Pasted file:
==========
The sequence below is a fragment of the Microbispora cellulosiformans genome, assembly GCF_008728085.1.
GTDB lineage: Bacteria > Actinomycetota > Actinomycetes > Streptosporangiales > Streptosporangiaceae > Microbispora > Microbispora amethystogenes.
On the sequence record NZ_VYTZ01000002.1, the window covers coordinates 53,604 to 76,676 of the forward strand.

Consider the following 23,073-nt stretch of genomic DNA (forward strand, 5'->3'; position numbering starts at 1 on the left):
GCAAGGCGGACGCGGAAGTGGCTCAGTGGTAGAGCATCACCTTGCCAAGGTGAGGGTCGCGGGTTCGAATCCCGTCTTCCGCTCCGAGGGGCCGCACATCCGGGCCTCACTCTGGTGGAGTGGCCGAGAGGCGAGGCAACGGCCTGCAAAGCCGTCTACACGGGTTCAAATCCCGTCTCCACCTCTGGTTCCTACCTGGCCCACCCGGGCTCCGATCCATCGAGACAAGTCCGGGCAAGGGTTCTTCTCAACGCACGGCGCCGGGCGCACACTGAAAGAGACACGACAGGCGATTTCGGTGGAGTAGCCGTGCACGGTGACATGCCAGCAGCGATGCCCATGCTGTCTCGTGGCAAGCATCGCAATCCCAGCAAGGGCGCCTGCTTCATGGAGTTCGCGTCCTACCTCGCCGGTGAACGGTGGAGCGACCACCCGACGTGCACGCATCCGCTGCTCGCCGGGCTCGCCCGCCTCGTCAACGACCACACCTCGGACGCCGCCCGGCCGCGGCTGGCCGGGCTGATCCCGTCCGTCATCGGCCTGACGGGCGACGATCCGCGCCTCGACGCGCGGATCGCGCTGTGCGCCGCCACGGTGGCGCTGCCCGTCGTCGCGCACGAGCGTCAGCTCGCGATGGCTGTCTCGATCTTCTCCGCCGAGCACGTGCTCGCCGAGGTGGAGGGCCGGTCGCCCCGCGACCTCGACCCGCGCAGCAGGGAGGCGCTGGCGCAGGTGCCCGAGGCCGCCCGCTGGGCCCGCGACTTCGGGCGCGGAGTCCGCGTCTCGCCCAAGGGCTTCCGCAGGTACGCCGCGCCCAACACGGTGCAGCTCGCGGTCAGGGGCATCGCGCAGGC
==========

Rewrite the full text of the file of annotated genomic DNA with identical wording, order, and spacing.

The sequence below is a fragment of the Microbispora cellulosiformans genome, assembly GCF_008728085.1.
GTDB lineage: Bacteria > Actinomycetota > Actinomycetes > Streptosporangiales > Streptosporangiaceae > Microbispora > Microbispora amethystogenes.
On the sequence record NZ_VYTZ01000002.1, the window covers coordinates 53,604 to 76,676 of the forward strand.

Consider the following 23,073-nt stretch of genomic DNA (forward strand, 5'->3'; position numbering starts at 1 on the left):
GCAAGGCGGACGCGGAAGTGGCTCAGTGGTAGAGCATCACCTTGCCAAGGTGAGGGTCGCGGGTTCGAATCCCGTCTTCCGCTCCGAGGGGCCGCACATCCGGGCCTCACTCTGGTGGAGTGGCCGAGAGGCGAGGCAACGGCCTGCAAAGCCGTCTACACGGGTTCAAATCCCGTCTCCACCTCTGGTTCCTACCTGGCCCACCCGGGCTCCGATCCATCGAGACAAGTCCGGGCAAGGGTTCTTCTCAACGCACGGCGCCGGGCGCACACTGAAAGAGACACGACAGGCGATTTCGGTGGAGTAGCCGTGCACGGTGACATGCCAGCAGCGATGCCCATGCTGTCTCGTGGCAAGCATCGCAATCCCAGCAAGGGCGCCTGCTTCATGGAGTTCGCGTCCTACCTCGCCGGTGAACGGTGGAGCGACCACCCGACGTGCACGCATCCGCTGCTCGCCGGGCTCGCCCGCCTCGTCAACGACCACACCTCGGACGCCGCCCGGCCGCGGCTGGCCGGGCTGATCCCGTCCGTCATCGGCCTGACGGGCGACGATCCGCGCCTCGACGCGCGGATCGCGCTGTGCGCCGCCACGGTGGCGCTGCCCGTCGTCGCGCACGAGCGTCAGCTCGCGATGGCTGTCTCGATCTTCTCCGCCGAGCACGTGCTCGCCGAGGTGGAGGGCCGGTCGCCCCGCGACCTCGACCCGCGCAGCAGGGAGGCGCTGGCGCAGGTGCCCGAGGCCGCCCGCTGGGCCCGCGACTTCGGGCGCGGAGTCCGCGTCTCGCCCAAGGGCTTCCGCAGGTACGCCGCGCCCAACACGGTGCAGCTCGCGGTCAGGGGCATCGCGCAGGC